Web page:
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What Jeremy Grantham Gets Horribly, Horribly, Wrong About Resource Availability - Forbes

Response to recent Nature opinion peice on fertilizer resources

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GMO's Jeremy Grantham warns about impending food crisis | top1000funds.com

"Global investors should have as much as 30 per cent of their portfolios exposed to natural resources, more than double the current market average, because of a burgeoning worldwide food crisis, GMO’s Jeremy Grantham says."

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BMC Plant Biology | Abstract | 'Le Rouge et le Noir': A decline in flavone formation correlates with the rare color of black dahlia (Dahlia variabilis hort.) flowers

"An increased accumulation of anthocyanins establishes the black flowering phenotypes. In the majority of black cultivars this is due to decreased flavone accumulation and thus a lack of competition for flavanones as the common precursors of flavone formation and the anthocyanin pathway. The low FNS II activity is reflected by decreased FNS II expression."

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Trait Diversity and Potential for Selection Indices Based on Variation Among Regionally Adapted Processing Tomato Germplasm

Trait Diversity and Potential for Selection Indices Based on Variation Among Regionally Adapted Processing Tomato Germplasm | Plant Breeding and Genomics News | Scoop.it

"For many horticultural crops, selection is based on quality as well as yield. To investigate the distribution of trait variation and identify those attributes appropriate for developing selection indices, we collected and organized information related to fruit size, shape, color, soluble solids, acid, and yield traits for 143 processing tomato (Solanum lycopersicum L.) lines from North America. Evaluation of the germplasm panel was conducted in a multiyear, multilocation trial. Data were stored in a flat-file format and in a trait ontology database, providing a public archive. We estimated variance components and proportion of variance resulting from genetics for each trait. Genetic variance was low to moderate (range, 0.03–0.51) for most traits, indicating high environmental influence on trait expression and/or complex genetic architecture. Phenotypic values for each line were estimated across environments as best linear unbiased predictors (BLUPs). Principal components (PC) analysis using the trait BLUPs provided a means to assess which traits explained variation in the germplasm. The first two PCs explained 28.0% and 16.2% of the variance and were heavily weighted by measures of fruit shape and size. The third PC explained 12.9% of the phenotypic variance and was determined by fruit color and yield components. Trait BLUPs and the first three PCs were also used to explore the relationship between phenotypes and the origin of the accessions. We were able to differentiate germplasm for fruit size, fruit shape, yield, soluble solids, and color based on origin, indicating regional breeding programs provide a source of trait variation. These analyses suggest that multitrait selection indices could be established that encompass quality traits in addition to yield. However, such indices will need to balance trait correlations and be consistent with market valuation."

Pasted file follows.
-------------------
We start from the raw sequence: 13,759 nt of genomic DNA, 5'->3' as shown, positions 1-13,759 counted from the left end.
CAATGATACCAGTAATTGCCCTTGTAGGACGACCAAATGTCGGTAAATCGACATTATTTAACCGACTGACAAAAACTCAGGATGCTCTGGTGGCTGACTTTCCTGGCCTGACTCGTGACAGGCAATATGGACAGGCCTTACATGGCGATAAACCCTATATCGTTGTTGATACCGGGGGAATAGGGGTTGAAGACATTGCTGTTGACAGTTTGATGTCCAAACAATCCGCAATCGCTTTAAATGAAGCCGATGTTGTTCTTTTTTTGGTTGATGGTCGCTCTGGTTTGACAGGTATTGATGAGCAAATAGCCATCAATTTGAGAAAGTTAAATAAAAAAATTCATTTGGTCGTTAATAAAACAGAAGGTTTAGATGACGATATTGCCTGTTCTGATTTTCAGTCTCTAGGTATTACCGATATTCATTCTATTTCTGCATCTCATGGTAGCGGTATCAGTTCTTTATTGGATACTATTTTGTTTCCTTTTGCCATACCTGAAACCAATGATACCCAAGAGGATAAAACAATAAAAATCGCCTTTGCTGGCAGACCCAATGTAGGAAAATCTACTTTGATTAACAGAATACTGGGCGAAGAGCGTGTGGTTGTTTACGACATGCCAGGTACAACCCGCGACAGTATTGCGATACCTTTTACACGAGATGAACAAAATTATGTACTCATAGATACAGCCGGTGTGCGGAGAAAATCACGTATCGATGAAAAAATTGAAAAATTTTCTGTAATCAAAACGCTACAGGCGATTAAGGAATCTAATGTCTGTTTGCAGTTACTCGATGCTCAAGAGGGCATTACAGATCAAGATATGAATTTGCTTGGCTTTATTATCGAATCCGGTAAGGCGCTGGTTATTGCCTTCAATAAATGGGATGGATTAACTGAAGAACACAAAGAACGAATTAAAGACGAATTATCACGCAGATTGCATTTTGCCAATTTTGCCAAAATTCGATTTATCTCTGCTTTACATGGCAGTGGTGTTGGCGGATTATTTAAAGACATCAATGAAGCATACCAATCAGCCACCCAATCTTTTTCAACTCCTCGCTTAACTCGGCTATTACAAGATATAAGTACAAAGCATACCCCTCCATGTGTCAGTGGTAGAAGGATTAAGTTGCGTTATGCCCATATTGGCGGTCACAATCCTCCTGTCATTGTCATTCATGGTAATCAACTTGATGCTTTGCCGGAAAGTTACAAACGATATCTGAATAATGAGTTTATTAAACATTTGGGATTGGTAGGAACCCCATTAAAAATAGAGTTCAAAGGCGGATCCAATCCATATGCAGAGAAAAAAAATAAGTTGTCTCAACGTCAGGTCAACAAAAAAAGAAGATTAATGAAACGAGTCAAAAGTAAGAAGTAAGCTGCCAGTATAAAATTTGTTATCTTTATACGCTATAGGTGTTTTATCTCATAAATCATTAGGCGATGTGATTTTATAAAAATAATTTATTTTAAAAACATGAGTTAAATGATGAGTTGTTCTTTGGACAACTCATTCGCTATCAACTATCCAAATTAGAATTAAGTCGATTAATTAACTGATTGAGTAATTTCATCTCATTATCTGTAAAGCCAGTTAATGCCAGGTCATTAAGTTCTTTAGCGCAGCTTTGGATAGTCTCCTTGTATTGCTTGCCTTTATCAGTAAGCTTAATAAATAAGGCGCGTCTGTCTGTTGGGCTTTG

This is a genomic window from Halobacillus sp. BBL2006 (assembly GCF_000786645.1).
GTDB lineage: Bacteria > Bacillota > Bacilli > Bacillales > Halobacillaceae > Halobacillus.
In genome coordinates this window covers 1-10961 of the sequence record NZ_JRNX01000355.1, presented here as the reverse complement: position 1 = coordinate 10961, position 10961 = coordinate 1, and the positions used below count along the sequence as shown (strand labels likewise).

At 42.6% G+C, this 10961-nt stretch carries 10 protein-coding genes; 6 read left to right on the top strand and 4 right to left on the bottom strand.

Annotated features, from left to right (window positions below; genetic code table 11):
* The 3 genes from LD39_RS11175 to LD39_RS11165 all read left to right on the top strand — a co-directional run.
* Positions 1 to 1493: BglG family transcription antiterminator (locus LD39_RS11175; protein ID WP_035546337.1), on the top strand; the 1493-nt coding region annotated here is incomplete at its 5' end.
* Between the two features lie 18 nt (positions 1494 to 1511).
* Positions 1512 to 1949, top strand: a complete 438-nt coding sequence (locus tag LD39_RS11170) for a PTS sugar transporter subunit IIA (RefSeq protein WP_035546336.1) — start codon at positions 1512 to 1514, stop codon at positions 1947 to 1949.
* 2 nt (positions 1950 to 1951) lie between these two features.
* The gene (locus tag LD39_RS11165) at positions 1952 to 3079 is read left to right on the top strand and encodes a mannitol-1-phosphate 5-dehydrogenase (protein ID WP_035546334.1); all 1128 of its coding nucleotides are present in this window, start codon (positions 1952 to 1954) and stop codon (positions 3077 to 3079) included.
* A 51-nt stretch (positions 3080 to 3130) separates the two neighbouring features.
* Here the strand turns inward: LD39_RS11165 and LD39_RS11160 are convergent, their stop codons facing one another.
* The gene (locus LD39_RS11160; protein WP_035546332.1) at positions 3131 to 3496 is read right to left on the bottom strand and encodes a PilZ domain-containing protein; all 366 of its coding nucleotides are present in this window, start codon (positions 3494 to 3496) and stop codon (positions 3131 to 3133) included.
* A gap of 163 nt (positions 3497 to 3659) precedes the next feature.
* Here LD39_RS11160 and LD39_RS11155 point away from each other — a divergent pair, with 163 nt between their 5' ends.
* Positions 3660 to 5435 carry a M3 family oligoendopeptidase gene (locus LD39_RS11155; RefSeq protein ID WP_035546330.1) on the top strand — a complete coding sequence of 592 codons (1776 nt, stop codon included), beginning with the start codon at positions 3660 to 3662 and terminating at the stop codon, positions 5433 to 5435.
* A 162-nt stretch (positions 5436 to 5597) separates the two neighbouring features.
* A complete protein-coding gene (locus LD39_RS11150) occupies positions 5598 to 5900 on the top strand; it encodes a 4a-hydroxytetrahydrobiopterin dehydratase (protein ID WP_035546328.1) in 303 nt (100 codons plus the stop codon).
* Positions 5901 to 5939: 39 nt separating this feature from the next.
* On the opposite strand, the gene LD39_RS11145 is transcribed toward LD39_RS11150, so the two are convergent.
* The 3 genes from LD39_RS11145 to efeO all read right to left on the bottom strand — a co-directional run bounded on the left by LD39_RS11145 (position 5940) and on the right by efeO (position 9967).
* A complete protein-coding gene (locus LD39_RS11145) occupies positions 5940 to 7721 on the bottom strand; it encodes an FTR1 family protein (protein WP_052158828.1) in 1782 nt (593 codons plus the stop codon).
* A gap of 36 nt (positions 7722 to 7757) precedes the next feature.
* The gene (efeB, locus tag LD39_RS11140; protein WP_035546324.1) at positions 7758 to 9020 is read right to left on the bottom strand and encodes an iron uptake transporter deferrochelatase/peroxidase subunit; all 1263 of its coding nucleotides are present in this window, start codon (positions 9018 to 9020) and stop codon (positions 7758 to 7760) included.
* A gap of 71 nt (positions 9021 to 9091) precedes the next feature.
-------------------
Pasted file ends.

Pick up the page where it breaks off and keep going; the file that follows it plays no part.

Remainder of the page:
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International plant molecular biology: a bright future for green science

Meeting Report

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BMC Genomics | Abstract | De Novo characterization of the banana root transcriptome and analysis of gene expression under Fusarium oxysporum f. sp. Cubense tropical race 4 infection

"The combination of RNA-Seq and DGE analysis provides a powerful method for analyzing the banana root transcriptome and investigating the transcriptional changes during the response of banana genes to Foc TR4 infection. The assembled banana transcriptome provides an important resource for future investigations about the banana crop as well as the diseases that plague this valuable staple food."